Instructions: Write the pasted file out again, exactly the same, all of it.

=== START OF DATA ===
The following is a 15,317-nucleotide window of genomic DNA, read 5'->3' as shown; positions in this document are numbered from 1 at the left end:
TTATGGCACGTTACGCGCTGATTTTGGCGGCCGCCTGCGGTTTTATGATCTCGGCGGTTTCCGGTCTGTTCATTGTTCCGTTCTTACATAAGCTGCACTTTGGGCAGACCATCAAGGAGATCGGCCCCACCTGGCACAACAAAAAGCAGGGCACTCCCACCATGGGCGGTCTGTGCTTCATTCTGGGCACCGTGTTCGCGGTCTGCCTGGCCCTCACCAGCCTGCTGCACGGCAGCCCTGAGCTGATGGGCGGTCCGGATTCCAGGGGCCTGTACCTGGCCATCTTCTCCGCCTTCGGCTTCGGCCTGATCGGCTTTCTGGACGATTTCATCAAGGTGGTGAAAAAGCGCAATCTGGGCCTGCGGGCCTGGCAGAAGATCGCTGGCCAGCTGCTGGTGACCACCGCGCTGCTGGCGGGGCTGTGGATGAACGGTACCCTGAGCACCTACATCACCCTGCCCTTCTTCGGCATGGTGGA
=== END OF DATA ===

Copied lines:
The following is a 15,317-nucleotide window of genomic DNA, read 5'->3' as shown; positions in this document are numbered from 1 at the left end:
TTATGGCACGTTACGCGCTGATTTTGGCGGCCGCCTGCGGTTTTATGATCTCGGCGGTTTCCGGTCTGTTCATTGTTCCGTTCTTACATAAGCTGCACTTTGGGCAGACCATCAAGGAGATCGGCCCCACCTGGCACAACAAAAAGCAGGGCACTCCCACCATGGGCGGTCTGTGCTTCATTCTGGGCACCGTGTTCGCGGTCTGCCTGGCCCTCACCAGCCTGCTGCACGGCAGCCCTGAGCTGATGGGCGGTCCGGATTCCAGGGGCCTGTACCTGGCCATCTTCTCCGCCTTCGGCTTCGGCCTGATCGGCTTTCTGGACGATTTCATCAAGGTGGTGAAAAAGCGCAATCTGGGCCTGCGGGCCTGGCAGAAGATCGCTGGCCAGCTGCTGGTGACCACCGCGCTGCTGGCGGGGCTGTGGATGAACGGTACCCTGAGCACCTACATCACCCTGCCCTTCTTCGGCATGGTGGA